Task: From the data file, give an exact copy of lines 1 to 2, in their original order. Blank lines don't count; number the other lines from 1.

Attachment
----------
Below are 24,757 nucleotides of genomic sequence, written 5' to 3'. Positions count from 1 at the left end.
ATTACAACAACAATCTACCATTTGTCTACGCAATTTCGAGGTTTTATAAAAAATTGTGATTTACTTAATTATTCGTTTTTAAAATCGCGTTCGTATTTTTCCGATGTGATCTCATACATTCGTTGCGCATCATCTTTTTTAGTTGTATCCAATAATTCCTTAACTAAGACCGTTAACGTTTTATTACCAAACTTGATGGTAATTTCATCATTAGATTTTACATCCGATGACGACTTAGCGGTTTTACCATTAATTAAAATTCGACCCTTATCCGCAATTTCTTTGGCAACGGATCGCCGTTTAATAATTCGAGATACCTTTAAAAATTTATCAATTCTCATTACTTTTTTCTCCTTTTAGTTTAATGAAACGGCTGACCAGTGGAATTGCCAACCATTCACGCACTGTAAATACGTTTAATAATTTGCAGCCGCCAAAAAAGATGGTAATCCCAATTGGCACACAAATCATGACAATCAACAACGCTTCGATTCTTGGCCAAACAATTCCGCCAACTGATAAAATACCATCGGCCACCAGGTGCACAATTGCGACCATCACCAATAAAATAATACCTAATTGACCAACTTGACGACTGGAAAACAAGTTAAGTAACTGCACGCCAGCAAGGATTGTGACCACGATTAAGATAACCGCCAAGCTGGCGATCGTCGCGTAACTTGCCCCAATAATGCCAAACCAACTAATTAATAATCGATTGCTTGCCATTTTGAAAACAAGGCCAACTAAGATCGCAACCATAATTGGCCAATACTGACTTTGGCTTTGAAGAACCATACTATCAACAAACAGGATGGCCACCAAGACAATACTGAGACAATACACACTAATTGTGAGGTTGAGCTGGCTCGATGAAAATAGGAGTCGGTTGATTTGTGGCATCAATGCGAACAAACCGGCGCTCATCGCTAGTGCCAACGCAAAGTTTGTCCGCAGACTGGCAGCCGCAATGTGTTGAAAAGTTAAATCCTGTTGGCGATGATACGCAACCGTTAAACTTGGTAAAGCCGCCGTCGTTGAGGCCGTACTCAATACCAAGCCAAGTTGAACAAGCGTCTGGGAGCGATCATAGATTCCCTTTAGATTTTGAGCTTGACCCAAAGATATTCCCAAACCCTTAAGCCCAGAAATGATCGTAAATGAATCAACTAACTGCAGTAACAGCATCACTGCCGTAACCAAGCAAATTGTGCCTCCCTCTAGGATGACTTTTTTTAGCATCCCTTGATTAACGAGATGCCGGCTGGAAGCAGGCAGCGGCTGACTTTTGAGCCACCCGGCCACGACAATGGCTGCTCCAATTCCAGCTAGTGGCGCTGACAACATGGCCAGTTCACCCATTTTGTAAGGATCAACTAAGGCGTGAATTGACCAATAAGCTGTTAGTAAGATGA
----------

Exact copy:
Below are 24,757 nucleotides of genomic sequence, written 5' to 3'. Positions count from 1 at the left end.
ATTACAACAACAATCTACCATTTGTCTACGCAATTTCGAGGTTTTATAAAAAATTGTGATTTACTTAATTATTCGTTTTTAAAATCGCGTTCGTATTTTTCCGATGTGATCTCATACATTCGTTGCGCATCATCTTTTTTAGTTGTATCCAATAATTCCTTAACTAAGACCGTTAACGTTTTATTACCAAACTTGATGGTAATTTCATCATTAGATTTTACATCCGATGACGACTTAGCGGTTTTACCATTAATTAAAATTCGACCCTTATCCGCAATTTCTTTGGCAACGGATCGCCGTTTAATAATTCGAGATACCTTTAAAAATTTATCAATTCTCATTACTTTTTTCTCCTTTTAGTTTAATGAAACGGCTGACCAGTGGAATTGCCAACCATTCACGCACTGTAAATACGTTTAATAATTTGCAGCCGCCAAAAAAGATGGTAATCCCAATTGGCACACAAATCATGACAATCAACAACGCTTCGATTCTTGGCCAAACAATTCCGCCAACTGATAAAATACCATCGGCCACCAGGTGCACAATTGCGACCATCACCAATAAAATAATACCTAATTGACCAACTTGACGACTGGAAAACAAGTTAAGTAACTGCACGCCAGCAAGGATTGTGACCACGATTAAGATAACCGCCAAGCTGGCGATCGTCGCGTAACTTGCCCCAATAATGCCAAACCAACTAATTAATAATCGATTGCTTGCCATTTTGAAAACAAGGCCAACTAAGATCGCAACCATAATTGGCCAATACTGACTTTGGCTTTGAAGAACCATACTATCAACAAACAGGATGGCCACCAAGACAATACTGAGACAATACACACTAATTGTGAGGTTGAGCTGGCTCGATGAAAATAGGAGTCGGTTGATTTGTGGCATCAATGCGAACAAACCGGCGCTCATCGCTAGTGCCAACGCAAAGTTTGTCCGCAGACTGGCAGCCGCAATGTGTTGAAAAGTTAAATCCTGTTGGCGATGATACGCAACCGTTAAACTTGGTAAAGCCGCCGTCGTTGAGGCCGTACTCAATACCAAGCCAAGTTGAACAAGCGTCTGGGAGCGATCATAGATTCCCTTTAGATTTTGAGCTTGACCCAAAGATATTCCCAAACCCTTAAGCCCAGAAATGATCGTAAATGAATCAACTAACTGCAGTAACAGCATCACTGCCGTAACCAAGCAAATTGTGCCTCCCTCTAGGATGACTTTTTTTAGCATCCCTTGATTAACGAGATGCCGGCTGGAAGCAGGCAGCGGCTGACTTTTGAGCCACCCGGCCACGACAATGGCTGCTCCAATTCCAGCTAGTGGCGCTGACAACATGGCCAGTTCACCCATTTTGTAAGGATCAACTAAGGCGTGAATTGACCAATAAGCTGTTAGTAAGATGA